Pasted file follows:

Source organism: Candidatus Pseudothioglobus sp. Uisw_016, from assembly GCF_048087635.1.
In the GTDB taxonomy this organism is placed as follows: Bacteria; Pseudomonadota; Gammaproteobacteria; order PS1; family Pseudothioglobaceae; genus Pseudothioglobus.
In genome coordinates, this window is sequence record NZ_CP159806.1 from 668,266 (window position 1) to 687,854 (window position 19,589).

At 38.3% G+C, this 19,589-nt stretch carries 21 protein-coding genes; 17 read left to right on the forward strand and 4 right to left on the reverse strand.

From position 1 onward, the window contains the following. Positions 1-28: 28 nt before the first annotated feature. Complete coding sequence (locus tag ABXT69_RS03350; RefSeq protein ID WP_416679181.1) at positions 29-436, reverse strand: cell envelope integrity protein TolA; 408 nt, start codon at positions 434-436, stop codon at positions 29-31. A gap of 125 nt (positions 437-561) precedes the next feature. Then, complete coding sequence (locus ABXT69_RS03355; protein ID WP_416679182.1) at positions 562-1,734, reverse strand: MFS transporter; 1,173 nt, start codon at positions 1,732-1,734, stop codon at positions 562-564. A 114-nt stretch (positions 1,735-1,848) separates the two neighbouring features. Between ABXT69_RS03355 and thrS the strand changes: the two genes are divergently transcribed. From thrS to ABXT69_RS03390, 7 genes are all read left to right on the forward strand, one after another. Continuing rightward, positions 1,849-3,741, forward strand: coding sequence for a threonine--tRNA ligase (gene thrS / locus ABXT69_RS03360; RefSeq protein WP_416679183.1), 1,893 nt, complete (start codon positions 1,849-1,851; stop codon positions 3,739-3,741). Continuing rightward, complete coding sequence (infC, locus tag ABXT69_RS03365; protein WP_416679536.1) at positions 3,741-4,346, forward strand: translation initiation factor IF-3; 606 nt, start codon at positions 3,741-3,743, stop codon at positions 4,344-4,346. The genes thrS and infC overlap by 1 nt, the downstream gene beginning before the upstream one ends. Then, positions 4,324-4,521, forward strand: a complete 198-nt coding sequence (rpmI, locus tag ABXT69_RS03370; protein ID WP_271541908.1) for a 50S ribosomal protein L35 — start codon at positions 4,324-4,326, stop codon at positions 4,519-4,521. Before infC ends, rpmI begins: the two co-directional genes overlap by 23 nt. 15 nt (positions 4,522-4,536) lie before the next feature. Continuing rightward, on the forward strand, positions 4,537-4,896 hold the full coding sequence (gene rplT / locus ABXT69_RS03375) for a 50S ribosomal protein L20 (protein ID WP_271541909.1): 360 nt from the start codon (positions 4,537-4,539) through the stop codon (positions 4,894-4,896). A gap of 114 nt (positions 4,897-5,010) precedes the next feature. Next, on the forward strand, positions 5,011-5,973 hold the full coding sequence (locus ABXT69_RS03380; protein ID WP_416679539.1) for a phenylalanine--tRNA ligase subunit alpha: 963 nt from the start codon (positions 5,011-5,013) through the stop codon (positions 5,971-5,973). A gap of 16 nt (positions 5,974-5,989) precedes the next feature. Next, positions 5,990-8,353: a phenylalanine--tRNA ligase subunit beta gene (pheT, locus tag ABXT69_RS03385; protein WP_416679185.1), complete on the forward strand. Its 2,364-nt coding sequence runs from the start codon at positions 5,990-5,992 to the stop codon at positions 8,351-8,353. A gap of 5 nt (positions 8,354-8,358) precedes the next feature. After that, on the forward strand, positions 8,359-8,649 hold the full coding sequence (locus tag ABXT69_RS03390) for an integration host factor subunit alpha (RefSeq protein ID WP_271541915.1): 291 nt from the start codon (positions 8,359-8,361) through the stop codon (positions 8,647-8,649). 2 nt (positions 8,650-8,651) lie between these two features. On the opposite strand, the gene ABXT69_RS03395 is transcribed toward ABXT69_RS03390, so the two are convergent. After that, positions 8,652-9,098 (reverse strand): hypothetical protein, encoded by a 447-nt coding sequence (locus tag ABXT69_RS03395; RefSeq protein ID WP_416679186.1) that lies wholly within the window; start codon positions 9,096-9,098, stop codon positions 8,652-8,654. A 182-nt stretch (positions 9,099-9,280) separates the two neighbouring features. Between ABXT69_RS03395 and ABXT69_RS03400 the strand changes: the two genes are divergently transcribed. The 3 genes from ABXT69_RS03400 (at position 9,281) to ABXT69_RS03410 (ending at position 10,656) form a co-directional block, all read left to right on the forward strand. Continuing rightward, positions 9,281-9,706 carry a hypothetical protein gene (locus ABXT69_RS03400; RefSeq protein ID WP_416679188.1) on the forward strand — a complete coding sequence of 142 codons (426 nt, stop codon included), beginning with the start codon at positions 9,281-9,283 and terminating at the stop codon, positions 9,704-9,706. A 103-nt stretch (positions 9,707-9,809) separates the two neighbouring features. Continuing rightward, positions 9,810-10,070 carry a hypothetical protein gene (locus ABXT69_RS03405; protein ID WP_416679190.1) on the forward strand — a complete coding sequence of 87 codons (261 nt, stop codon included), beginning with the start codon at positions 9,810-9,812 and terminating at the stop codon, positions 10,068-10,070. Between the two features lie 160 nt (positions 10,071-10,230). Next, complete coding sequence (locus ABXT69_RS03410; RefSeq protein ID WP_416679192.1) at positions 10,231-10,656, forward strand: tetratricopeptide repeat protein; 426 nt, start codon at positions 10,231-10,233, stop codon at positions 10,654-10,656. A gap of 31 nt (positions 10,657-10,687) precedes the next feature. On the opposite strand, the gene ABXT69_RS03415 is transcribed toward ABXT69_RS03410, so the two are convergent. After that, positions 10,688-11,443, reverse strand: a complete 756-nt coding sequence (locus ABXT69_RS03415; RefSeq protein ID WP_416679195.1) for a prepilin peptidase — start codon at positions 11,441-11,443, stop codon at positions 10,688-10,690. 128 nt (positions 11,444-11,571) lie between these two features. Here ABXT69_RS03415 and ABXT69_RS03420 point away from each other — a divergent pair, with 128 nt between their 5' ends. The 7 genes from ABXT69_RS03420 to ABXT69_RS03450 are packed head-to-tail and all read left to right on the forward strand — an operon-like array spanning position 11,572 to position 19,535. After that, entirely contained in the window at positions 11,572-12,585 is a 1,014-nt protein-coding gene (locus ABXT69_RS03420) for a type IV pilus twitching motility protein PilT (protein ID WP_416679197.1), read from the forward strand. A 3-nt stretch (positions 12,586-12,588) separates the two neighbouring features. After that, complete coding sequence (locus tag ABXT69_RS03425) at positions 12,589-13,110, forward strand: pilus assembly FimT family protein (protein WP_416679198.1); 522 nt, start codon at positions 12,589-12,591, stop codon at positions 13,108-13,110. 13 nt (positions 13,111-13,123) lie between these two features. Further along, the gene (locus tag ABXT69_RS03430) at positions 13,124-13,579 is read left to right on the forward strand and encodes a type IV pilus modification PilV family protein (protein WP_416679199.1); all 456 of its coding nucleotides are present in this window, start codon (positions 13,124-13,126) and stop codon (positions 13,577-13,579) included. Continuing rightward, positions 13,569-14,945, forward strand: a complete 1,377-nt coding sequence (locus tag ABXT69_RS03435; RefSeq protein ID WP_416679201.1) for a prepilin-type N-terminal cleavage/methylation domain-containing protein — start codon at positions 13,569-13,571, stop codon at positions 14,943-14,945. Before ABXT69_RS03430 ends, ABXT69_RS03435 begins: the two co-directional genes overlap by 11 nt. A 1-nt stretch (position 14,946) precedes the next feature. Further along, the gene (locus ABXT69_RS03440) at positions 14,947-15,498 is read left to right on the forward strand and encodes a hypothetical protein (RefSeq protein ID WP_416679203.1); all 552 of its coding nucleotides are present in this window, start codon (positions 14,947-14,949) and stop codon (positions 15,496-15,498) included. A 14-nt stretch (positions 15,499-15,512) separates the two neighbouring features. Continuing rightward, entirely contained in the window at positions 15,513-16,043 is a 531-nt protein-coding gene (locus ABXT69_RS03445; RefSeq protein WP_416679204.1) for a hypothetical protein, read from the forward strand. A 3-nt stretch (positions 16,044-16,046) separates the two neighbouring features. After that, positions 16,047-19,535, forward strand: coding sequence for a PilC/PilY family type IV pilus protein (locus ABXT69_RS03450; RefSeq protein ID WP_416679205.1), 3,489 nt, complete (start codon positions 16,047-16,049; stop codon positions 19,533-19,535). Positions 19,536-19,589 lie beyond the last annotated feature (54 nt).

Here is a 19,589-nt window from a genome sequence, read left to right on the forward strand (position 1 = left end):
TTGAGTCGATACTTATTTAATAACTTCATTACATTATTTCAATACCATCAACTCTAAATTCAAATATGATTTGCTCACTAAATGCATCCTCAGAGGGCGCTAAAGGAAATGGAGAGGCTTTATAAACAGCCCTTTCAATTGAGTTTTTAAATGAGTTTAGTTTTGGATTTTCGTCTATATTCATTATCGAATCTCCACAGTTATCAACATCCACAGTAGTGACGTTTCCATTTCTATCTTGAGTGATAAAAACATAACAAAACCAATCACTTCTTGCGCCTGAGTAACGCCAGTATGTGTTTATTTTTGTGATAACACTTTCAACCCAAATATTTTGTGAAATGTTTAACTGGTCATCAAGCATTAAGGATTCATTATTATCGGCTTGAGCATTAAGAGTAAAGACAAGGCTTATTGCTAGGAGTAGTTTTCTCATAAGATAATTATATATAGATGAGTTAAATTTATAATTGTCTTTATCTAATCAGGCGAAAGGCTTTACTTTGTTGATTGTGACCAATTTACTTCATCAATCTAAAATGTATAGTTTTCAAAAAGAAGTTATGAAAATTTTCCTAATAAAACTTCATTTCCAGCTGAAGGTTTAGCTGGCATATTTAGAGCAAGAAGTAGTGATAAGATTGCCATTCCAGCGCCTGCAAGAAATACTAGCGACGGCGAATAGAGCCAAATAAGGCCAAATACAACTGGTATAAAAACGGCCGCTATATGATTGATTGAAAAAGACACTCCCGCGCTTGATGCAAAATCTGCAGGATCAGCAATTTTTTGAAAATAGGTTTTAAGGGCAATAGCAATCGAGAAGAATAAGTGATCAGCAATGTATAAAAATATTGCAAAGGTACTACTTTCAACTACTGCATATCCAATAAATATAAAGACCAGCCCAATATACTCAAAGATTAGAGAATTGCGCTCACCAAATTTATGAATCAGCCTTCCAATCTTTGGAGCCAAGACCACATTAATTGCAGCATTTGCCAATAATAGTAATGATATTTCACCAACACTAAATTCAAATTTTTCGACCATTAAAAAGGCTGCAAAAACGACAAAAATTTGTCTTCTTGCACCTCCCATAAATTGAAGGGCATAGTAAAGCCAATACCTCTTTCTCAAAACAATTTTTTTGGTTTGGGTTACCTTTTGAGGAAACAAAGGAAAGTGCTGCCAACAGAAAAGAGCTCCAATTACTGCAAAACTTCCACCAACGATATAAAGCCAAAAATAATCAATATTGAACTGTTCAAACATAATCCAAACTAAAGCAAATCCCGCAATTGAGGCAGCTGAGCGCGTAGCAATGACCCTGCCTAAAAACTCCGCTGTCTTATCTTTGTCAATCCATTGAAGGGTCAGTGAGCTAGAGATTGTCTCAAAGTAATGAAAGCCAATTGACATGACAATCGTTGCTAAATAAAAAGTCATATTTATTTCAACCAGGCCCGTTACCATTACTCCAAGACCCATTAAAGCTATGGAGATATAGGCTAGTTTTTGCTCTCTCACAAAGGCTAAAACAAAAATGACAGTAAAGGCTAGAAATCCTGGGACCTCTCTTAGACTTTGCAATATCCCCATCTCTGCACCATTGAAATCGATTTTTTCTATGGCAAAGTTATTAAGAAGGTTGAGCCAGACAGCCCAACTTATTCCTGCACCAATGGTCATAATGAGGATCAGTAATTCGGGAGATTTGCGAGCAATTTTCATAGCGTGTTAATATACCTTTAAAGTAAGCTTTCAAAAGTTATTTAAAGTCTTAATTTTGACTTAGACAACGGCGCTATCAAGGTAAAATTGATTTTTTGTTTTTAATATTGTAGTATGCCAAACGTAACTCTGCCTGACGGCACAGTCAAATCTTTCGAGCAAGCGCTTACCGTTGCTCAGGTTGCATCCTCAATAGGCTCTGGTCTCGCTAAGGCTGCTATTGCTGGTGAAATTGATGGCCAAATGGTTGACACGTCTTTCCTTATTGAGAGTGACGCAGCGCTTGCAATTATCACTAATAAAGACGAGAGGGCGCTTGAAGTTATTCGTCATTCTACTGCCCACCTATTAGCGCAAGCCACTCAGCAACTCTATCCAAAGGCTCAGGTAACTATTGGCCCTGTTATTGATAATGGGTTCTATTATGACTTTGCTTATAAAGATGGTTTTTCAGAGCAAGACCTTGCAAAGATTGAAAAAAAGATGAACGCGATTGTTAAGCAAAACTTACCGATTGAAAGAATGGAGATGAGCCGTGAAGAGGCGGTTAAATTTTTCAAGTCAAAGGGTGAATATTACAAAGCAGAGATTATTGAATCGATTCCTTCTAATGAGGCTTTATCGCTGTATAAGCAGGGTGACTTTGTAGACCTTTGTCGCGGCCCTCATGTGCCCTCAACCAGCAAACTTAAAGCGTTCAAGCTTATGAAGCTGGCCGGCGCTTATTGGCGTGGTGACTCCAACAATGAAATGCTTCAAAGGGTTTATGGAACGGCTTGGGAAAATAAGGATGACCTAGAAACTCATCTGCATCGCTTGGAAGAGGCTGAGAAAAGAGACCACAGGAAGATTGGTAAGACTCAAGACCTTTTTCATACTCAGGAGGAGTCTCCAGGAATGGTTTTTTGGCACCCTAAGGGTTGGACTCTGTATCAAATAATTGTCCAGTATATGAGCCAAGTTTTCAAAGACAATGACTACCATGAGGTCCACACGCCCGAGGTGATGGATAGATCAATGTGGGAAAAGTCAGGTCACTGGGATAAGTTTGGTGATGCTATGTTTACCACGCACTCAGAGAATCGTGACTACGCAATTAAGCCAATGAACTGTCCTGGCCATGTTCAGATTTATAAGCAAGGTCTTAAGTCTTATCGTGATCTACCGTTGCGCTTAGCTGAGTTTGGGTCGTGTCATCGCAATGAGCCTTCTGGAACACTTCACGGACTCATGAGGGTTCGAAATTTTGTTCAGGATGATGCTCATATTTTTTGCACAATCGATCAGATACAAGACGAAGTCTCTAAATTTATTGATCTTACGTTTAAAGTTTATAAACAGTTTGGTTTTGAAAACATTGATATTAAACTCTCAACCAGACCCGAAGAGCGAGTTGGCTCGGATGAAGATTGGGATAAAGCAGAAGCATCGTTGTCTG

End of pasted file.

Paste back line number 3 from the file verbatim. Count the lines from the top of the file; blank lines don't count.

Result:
In genome coordinates, this window is sequence record NZ_CP159806.1 from 668,266 (window position 1) to 687,854 (window position 19,589).